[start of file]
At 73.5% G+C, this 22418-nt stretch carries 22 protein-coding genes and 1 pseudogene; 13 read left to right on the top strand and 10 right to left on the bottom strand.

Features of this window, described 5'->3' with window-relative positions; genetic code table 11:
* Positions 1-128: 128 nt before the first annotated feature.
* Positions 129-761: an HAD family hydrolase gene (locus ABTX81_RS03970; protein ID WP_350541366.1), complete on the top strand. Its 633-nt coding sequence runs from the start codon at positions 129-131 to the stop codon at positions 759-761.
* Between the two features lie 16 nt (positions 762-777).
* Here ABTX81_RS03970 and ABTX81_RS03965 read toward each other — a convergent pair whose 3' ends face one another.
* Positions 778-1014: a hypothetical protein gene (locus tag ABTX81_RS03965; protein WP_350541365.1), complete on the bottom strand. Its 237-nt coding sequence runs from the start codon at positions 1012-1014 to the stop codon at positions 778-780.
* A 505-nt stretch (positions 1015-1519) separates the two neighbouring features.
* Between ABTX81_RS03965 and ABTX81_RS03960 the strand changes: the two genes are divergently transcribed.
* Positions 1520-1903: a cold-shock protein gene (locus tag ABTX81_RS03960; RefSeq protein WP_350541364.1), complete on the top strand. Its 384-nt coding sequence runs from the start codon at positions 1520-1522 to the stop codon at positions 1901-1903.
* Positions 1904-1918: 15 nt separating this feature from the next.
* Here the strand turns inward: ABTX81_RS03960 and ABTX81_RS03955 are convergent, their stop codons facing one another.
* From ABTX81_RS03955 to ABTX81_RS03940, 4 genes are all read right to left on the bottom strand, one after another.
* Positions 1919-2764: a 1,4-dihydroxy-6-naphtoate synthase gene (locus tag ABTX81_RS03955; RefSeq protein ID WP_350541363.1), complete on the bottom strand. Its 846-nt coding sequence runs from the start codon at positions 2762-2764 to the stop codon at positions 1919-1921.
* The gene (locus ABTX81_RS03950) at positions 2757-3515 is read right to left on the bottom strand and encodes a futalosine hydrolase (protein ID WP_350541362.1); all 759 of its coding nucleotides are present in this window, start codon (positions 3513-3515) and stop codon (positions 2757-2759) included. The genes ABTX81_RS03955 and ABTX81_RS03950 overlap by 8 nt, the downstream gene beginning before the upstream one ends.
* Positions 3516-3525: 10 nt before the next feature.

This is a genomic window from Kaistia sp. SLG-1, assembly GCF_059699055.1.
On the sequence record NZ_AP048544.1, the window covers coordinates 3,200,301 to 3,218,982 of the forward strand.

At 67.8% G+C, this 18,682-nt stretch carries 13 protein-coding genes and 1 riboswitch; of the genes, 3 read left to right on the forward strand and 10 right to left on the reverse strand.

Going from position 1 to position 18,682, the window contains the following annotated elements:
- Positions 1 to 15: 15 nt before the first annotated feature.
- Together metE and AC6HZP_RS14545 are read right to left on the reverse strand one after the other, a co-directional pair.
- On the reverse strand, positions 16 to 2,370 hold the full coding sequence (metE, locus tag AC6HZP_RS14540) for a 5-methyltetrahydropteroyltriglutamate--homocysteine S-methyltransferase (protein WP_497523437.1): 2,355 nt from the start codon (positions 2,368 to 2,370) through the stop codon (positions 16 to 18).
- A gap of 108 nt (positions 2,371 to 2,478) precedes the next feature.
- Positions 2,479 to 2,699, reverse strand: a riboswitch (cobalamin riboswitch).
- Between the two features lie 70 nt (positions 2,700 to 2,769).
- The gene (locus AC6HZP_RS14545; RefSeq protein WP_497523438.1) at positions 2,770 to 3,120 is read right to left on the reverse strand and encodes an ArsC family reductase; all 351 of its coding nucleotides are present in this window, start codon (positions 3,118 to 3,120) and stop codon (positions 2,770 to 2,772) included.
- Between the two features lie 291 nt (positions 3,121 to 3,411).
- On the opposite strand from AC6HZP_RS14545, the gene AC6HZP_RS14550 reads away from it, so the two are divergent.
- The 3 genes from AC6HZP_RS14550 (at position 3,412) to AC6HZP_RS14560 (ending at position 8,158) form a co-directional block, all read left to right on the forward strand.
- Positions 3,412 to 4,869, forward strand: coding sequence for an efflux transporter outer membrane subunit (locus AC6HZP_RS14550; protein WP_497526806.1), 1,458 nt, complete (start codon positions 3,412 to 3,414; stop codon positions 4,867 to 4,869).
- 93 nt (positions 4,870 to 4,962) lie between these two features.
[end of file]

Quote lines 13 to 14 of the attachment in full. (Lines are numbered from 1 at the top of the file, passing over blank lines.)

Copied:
* From ABTX81_RS03955 to ABTX81_RS03940, 4 genes are all read right to left on the bottom strand, one after another.
* Positions 1919-2764: a 1,4-dihydroxy-6-naphtoate synthase gene (locus tag ABTX81_RS03955; RefSeq protein ID WP_350541363.1), complete on the bottom strand. Its 846-nt coding sequence runs from the start codon at positions 2762-2764 to the stop codon at positions 1919-1921.